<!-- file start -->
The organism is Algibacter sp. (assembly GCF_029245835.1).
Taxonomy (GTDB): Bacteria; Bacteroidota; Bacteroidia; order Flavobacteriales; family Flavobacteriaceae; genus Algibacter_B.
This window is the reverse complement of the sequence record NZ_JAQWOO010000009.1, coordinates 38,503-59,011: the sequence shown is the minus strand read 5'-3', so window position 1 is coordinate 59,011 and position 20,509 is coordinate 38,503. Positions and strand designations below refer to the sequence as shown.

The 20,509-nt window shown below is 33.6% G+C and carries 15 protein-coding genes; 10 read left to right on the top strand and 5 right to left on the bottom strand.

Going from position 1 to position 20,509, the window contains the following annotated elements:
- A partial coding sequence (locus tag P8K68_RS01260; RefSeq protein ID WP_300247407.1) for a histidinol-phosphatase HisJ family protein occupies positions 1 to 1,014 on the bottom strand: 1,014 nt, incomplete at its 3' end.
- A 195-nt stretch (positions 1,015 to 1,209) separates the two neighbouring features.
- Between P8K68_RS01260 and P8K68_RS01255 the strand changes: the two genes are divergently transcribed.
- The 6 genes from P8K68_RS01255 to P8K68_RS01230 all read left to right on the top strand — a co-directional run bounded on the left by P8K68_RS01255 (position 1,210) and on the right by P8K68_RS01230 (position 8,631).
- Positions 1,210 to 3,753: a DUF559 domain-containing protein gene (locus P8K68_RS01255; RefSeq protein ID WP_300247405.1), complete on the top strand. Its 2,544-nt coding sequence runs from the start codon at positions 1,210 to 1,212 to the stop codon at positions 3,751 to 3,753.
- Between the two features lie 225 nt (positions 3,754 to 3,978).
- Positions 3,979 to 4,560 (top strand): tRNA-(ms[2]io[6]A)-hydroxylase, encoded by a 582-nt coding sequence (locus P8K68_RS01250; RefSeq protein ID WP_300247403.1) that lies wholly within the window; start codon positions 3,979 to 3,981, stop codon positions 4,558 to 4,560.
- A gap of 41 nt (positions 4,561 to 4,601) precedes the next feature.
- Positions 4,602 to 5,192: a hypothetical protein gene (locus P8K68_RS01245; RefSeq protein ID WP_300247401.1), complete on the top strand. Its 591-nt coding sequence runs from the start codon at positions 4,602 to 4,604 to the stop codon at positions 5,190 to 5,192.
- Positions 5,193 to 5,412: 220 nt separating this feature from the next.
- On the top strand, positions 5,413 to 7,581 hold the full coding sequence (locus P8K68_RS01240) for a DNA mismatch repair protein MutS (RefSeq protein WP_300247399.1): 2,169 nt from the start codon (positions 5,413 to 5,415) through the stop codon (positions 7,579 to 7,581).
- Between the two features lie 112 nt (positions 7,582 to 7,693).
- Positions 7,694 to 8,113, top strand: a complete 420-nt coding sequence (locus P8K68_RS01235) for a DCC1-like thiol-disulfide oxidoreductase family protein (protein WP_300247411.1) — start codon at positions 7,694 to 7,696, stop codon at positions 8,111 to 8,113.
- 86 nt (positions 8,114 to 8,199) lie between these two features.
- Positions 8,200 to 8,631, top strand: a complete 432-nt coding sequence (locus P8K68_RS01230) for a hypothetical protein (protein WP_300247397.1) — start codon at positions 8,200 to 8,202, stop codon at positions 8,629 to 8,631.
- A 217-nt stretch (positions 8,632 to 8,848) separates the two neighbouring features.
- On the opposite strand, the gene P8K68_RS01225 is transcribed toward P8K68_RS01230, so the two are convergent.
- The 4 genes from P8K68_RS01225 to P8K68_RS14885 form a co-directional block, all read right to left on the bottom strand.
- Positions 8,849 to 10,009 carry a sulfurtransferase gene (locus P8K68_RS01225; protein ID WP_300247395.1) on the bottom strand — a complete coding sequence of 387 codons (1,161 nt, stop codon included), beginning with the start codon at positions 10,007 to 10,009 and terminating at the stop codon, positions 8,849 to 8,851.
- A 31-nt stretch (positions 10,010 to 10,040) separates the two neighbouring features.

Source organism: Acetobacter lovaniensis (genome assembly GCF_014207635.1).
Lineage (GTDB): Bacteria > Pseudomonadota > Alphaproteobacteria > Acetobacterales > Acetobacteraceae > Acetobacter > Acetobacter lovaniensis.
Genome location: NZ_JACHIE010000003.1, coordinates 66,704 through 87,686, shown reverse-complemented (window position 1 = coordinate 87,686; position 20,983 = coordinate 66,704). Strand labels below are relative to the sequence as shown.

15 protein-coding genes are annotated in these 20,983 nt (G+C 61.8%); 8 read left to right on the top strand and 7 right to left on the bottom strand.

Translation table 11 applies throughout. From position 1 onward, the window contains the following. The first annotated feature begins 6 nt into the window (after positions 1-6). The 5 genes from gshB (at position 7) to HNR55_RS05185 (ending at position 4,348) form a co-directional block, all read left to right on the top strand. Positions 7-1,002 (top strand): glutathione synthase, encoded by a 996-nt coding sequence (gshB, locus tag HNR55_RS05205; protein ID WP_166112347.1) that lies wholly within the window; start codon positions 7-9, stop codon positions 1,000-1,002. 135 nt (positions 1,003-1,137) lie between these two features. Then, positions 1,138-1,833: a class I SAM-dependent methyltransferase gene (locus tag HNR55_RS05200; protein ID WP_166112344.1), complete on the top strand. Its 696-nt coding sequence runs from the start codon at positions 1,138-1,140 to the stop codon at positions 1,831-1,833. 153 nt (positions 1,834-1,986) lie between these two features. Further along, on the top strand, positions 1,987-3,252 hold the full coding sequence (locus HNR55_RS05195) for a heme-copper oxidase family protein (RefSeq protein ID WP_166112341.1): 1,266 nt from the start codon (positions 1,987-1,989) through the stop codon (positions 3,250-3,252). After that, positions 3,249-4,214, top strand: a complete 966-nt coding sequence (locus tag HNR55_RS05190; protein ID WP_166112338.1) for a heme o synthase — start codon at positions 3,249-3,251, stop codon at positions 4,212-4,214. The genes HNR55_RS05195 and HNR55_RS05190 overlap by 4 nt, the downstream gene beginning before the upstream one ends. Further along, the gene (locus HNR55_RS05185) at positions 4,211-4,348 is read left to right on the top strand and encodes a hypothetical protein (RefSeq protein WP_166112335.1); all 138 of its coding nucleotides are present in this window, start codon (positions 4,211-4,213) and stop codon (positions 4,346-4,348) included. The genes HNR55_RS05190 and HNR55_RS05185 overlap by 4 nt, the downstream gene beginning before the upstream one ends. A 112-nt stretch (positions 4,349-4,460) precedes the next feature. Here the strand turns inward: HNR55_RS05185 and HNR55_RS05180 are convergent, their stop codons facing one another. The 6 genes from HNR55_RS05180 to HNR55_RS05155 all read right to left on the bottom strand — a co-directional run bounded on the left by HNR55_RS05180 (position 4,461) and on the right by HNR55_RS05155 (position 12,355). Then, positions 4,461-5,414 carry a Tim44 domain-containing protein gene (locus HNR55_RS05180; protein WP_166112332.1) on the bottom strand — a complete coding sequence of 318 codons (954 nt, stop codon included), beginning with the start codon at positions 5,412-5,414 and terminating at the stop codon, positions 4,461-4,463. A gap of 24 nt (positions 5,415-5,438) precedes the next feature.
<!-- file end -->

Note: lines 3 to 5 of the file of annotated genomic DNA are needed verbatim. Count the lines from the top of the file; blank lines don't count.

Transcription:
This window is the reverse complement of the sequence record NZ_JAQWOO010000009.1, coordinates 38,503-59,011: the sequence shown is the minus strand read 5'-3', so window position 1 is coordinate 59,011 and position 20,509 is coordinate 38,503. Positions and strand designations below refer to the sequence as shown.

The 20,509-nt window shown below is 33.6% G+C and carries 15 protein-coding genes; 10 read left to right on the top strand and 5 right to left on the bottom strand.

Going from position 1 to position 20,509, the window contains the following annotated elements: